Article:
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How do you count more than one billion people?

By Jaime FlorCruz, CNN Beijing Bureau Chief
Census workers gather data from an elderly woman at her home in Beijing on November 1.
Census workers gather data from an elderly woman at her home in Beijing on November 1.
STORY HIGHLIGHTS
  • China's last census a decade ago showed a population of 1.29 billion
  • Some difficulties in counting population, some people hesitant to be in census
  • China has tried to limit population growth by enforcing birth-control rules
  • Information to be used for planning public services, crafting economic policies

"Jaime's China" is a weekly column about Chinese society and politics. Jaime FlorCruz has lived and worked in China since 1971. He studied Chinese history at Peking University (1977-81) and served as TIME Magazine's Beijing correspondent and bureau chief (1982-2000).

Beijing (CNN) -- What does it take to count more than one billion people in China? Six-and-a-half million census-takers going door to door, visiting more than 400 million households nationwide for several days.

The world's most populous nation is conducting its sixth national census after a gap of 10 years (the last one showed a population of 1.29 billion). The counting is done, but the numbers need to be collated and crunched. Results won't be announced until April 2011, but there is already much anticipation.

"The information gathered is vital for China's economic and social policies," Vice Premier Li Keqiang told state-run Xinhua news agency. "Only by getting a clear picture of the population could we better plan and provide people with equal public services in education, health care, housing and pension."

The Chinese word for population combines the pictographic characters for ren (person) and kou (mouth). In this sense, the current census will be counting mouths, not heads, consistent with the traditional Chinese notion that despite the country's economic boom, the main challenge remains how to feed its huge population.

Who will feed China is a recurring issue since the population is aging. The country's population policies of the last three decades -- particularly the one-child policy --- means the majority of China's citizens are now in their prime working years.

By 2050, there will be only 1.6 working-age adults for every person aged 60 and above, creating a heavy dependency ratio.

The census will record a person's age, sex, ethnic origin, occupation, nationality and other data. For the first time, foreigners will be included. The government has allocated a budget of $104 million to the process --- which hasn't been easy.

"Counting people is difficult," said Gu Yanzhou, deputy director of Beijing's city census team. "Counting people on the move is even more difficult."

"Even in terms of buildings, there are changes every day," Gu added. "Buildings are torn down, new ones go up. People move. We must check buildings and maps, so we don't miss counting people."

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China is in the middle of the greatest move toward urbanization the world has seen -- more than 10 million move from rural areas to cities each year.

Some 47 percent of the population now live in towns and cities as rural migrants -- called liudong renkou (floating population) -- who continue to move out of villages. People have become richer, own private property and are generally more wary about government intrusion into their lives.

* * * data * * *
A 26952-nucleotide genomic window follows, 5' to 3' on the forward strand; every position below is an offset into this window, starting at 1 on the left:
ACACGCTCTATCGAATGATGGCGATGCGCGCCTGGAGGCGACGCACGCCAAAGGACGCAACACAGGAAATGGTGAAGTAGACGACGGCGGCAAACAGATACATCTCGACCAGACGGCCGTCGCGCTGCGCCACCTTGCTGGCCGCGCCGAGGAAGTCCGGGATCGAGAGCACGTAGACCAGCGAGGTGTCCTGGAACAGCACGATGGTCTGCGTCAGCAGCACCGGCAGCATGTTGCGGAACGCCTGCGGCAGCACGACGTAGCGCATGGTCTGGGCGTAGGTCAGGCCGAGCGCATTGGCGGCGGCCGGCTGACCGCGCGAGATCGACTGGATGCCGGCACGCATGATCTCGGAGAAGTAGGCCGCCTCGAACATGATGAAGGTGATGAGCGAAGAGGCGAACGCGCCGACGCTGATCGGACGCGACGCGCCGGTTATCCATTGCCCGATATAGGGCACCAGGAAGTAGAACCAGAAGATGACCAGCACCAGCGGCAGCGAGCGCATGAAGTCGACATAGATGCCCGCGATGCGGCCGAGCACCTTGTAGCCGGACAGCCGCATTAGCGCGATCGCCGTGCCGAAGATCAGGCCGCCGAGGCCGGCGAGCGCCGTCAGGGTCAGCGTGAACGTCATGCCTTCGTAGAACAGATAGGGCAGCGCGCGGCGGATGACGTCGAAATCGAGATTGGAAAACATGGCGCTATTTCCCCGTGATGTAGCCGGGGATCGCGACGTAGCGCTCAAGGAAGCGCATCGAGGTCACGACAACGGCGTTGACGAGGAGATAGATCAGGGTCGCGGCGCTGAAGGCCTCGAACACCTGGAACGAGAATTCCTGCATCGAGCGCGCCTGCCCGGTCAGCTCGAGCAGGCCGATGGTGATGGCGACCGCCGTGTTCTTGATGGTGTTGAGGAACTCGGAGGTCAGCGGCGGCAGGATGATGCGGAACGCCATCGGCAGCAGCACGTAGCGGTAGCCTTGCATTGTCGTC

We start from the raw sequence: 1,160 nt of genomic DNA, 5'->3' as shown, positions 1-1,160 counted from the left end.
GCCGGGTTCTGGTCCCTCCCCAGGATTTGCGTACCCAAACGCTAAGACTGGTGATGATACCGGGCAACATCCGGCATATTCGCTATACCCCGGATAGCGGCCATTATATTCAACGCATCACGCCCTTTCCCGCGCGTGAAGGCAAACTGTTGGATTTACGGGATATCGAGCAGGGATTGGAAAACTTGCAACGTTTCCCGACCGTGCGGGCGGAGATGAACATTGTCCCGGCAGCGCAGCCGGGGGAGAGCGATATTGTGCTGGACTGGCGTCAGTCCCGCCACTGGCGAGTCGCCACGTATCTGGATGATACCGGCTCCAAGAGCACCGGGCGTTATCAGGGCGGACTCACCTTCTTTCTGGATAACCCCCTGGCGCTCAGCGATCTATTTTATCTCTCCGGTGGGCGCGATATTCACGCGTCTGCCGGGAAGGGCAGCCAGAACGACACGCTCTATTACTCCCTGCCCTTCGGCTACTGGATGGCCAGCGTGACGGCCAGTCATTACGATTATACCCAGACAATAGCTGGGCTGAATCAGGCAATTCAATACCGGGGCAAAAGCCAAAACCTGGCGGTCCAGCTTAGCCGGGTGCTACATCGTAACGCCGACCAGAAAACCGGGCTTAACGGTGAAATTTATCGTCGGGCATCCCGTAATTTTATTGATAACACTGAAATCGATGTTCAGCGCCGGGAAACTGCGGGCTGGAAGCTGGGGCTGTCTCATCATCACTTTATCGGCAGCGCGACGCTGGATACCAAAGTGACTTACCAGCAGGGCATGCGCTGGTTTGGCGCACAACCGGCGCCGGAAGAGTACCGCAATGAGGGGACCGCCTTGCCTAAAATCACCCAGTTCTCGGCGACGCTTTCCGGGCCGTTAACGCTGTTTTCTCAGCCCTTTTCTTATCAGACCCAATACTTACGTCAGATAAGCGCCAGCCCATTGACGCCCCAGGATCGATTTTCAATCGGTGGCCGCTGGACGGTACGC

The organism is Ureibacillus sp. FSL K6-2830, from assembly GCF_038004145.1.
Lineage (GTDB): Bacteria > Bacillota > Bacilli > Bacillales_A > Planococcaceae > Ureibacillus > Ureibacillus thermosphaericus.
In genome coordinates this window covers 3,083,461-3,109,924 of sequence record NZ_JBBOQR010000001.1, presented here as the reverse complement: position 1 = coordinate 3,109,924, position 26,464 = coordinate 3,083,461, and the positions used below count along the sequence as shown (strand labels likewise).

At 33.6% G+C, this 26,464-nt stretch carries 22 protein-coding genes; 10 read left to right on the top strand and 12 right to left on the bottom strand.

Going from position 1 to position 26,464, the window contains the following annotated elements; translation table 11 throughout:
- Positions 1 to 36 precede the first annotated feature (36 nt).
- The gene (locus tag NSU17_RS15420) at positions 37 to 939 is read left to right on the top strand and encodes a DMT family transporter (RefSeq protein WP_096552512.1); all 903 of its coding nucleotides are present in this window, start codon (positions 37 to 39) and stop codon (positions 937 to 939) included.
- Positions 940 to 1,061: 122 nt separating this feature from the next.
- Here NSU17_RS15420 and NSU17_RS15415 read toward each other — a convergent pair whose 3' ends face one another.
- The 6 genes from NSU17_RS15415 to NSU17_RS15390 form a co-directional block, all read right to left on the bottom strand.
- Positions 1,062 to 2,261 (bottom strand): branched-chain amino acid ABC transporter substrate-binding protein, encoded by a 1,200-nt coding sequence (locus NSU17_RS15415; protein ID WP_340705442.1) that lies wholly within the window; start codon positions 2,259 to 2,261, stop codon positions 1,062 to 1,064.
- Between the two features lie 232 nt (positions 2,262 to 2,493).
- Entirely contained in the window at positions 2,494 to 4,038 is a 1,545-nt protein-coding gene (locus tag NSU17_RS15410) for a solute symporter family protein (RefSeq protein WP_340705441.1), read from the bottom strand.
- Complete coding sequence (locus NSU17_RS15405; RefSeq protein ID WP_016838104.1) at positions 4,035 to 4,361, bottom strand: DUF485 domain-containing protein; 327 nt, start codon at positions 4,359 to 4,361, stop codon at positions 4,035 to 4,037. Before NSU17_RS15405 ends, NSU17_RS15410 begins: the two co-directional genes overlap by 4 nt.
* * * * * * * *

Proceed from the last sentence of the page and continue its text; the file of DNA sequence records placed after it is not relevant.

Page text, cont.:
"People have little knowledge about the census and often link it to vacancy rates and property taxes. Another reason is that people feel unsafe letting strangers in for fear of being swindled," Yu Xuming, director of the Shanghai census office, told local media.

Beijing's Gu Yanzhou attributes such occasional reluctance to "misunderstanding."

"Some residents thought the census count might be used to punish them, say, if a migrant family has more than one child," Gu said, noting that information given to census-takers will not be used as the basis for any form of punishment.

China has tried to limit population growth by enforcing birth-control rules for the past thirty years, limiting most couples to one child. The government says that without the policy, there would be some 300 million more people.

But many families, especially in the countryside, have extra children and have failed to report the births. Couples who have violated the strict rules may be not willing to admit this.

When China carried out the 1982 census, the first after Chairman Mao Zedong died in 1976, people were "very cooperative," said Aprodicio Laquian, representative of the United Nations Population Fund in China during the 1980s. "They lined up patiently to be counted. Now, I hear some residents are hesitant to open their doors."

Census officials remain confident that census-takers -- mostly students and government functionaries -- will manage to hold errors to an acceptable level.

"It's inevitable that some people will slip the tally," said Gu. "Our aim is keep it to below 0.5% -- that means missing at most five in 1,000."

Just how staggering is the notion of having a billion-plus population? When I first reported on China's census in 1982, its first since 1964, the TIME Magazine story we wrote made a rough calculation.

With the population then standing at 1.008 billion, our story reckoned that, if all the Chinese stood four abreast, in rows six feet (1.8 meters) apart, and marched through Beijing's Gate of Heavenly Peace at a steady pace of 3 miles an hour (5 kph), it would take more than 10 years for them to pass.

Now, with the population estimated at more than 1.3 billion, that march past will surely take a bit longer.

Read last week's "Jaime's China": Korea crisis: How will China respond?

 
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